[Originally published via Albumism.com here]
When DJ Shadow‘s debut LP Endtroducing….. dropped in 1996 on Mo’ Wax Recordings, so did hip-hop’s jaws. This thirteen track sonic swerve was rightly and deservedly hailed as an instant classic. A backpack-wearing, digging-in-the-crates hip hop equivalent to Stevie Wonder’s Innervisions (1973) or Sly & The Family Stone’s There’s A Riot Goin’ On (1971). Yes, that good.
Think Akai MPC60 as opposed to a guitar and suddenly that’s not quite as incongruous as it seems. The then 24 year old DJ ‘Josh Davis’ Shadow was so cool he personified the “hip” in hip-hop. And as for shadows? He didn’t even throw one.
Tracks like “Building Steam with a Grain of Salt” (that title though!) and “Organ Donor,” which sounded like the organ in question was a heart in urgent need of defibrillation (hip-hop’s heart?), defined and then redefined what could be sampled and what should be sampled.
The awarding of such rich plaudits onto a long form debut, as opposed to the pinnacle of a career high point, would have put lesser artists off their stroke. But Shadow just seemed to give a nonchalant and metaphorical shrug of the shoulders, completed a label switch to Island and then cracked on with album number two: 2002’s The Private Press.
This too was an intelligent and intuitive piece of work. Some baulked at the sheer gall in his shameless sampling of Patti Smith’s charmingly titled “Pissing in a River” for a ghostly and paranoid “Blood On The Motorway.” He also revealed a hitherto unknown sense of sly humor as evidenced on “Right Thing/GDMFSB.”
There was no turning back, DJ Shadow was entering deep sonic space, and if you were musically open-minded, he was only too pleased to have you along for the ride.
Next up was The Outsider (2006), which was nothing less than a hip hop Electric Ladyland. Here was a collection of agile, stylistic switches & swerves. From the gorgeously string adorned “This Time,” to club bangers such as “Turf Dancing” which fell into the same stylistic space as the Neptunes.
Five years on, Shadow delivered 2011’s The Less You Know The Better and quality control was again maintained. Business as usual then.
As we’ve come to expect from this predictably unpredictable artist, old school hip-hop is never too far removed, and on The Less You Know’s “Stay the Course,” rap royalty big hitters Posdnuos (De La Soul) and Talib Kweli emcee as if their very lives depended on it.
Little Dragon’s songstress Yukimi Nagano, last heard warbling winsomely on the Gorillaz’ “To Binge” and “Empire Ants” from 2007’s Plastic Beach, is just delightful on “Scale It Back,” which she imbues with a perfect pop sheen and more than a little class.
Two weeks ago, June 2016, and The Mountain Will Fall surfaces with Shadow in combative mood, seemingly intent on confounding our expectations of him once again.
This is an album that harkens back to more traditional, back-in-the-day symmetry, so there are two sides, two suites. A def diptych, if you will.
Opener “The Mountain Will Fall” has a thrumming, phat synthesizer the likes of which hasn’t been heard since the heyday of the Art of Noise.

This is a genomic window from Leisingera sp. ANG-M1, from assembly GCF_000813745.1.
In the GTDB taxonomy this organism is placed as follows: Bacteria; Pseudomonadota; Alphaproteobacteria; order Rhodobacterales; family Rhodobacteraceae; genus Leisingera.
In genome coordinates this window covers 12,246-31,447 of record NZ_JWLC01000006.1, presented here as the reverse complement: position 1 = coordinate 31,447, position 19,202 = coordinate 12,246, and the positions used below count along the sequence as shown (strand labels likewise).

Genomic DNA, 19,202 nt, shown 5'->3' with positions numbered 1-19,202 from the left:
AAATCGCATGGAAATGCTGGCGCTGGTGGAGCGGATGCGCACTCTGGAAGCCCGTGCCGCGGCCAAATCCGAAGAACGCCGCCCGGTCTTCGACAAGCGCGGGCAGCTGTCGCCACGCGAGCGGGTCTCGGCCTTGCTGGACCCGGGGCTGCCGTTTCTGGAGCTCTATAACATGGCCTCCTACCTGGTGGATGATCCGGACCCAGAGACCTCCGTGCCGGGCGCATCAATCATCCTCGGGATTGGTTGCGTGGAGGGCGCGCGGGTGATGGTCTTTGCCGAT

Run the Jewels’ Killer Mike & El-P roll hard on “Nobody Speak,” which gives a respectful nod to Eazy-E’s 1988 classic “Nobody Move.” It’s bolstered by a three octave guitar figure over which the pair spit fire with raw energy and intelligent wordplay.
Third track “Three Ralphs” is a warning that rougher waters lie ahead, sonically speaking. It fairly burbles along with hiccupping samples, as hard hi hats fight for their lives.
German composer Nils Fram, renowned for blending modern textures with classical forms, guests on “Bergshcrund,” and acquits himself brilliantly with inventive electronic extemporizing.
It’s at the midway point where things become challenging. Depending on your opinion, this means that something incredible and new is happening, or you are about to be in for a protracted period of head scratching and hill wandering.
If Hitchcock was alive today he’d use “Depth Charge” to soundtrack his febrile cinematic imaginings, with its oddly tuned kick drum that also doubles as a bass tone. Flutes, piano, acoustic guitar & synth all pull and push and fight for space. It’s both disconcerting and paradoxically intriguing, and rather impressive.
“Mambo” is virtually musique concrète, as it busies itself assembling various unearthly and celestial sounds to create an atonal mood piece that’s incredibly brave, and it ultimately succeeds. Fortune favors the brave!
“Ashes to Oceans” (fabulously imagistic title) is full of percussive textures and hi-hats kissing and colliding until they acquiesce and make way for a glorious finale of strings that re-stabilize the song, and bring it to a natural cinematic coda.
Final piece “Suicide Pact” starts with thoughtful guitar picking which is then speared by percolating trap-like hi-hats and a spooky opiated vocal. It feels like you’re marooned in the wrong city & that something extremely injurious to one’s health is about to occur, It’s an entirely fitting finish.
We’re now nearly 20 years on from the tectonic plate smashing Endtroducing….., and if you’re happy enough to be pitched into DJ Shadow’s world, where you will be allowed to witness his forensic examination of the very DNA of music, then he’s happy for you to join him. After all, it’s been quite a journey thus far.
This album will satiate the open-minded who know that in the fullness of time this will be held up as a revolutionary work. To those who are still waiting for Endtroducing….. II, there might be a tinge of disappointment.
There’s no turning back for DJ Shadow now as he enters deeper sonic space, and I for one, wouldn’t have it any other way.
Notable Tracks: “Ashes to Oceans” | “Depth Charge” | “Nobody Speak” | “Suicide Pact” | “The Mountain Will Fall”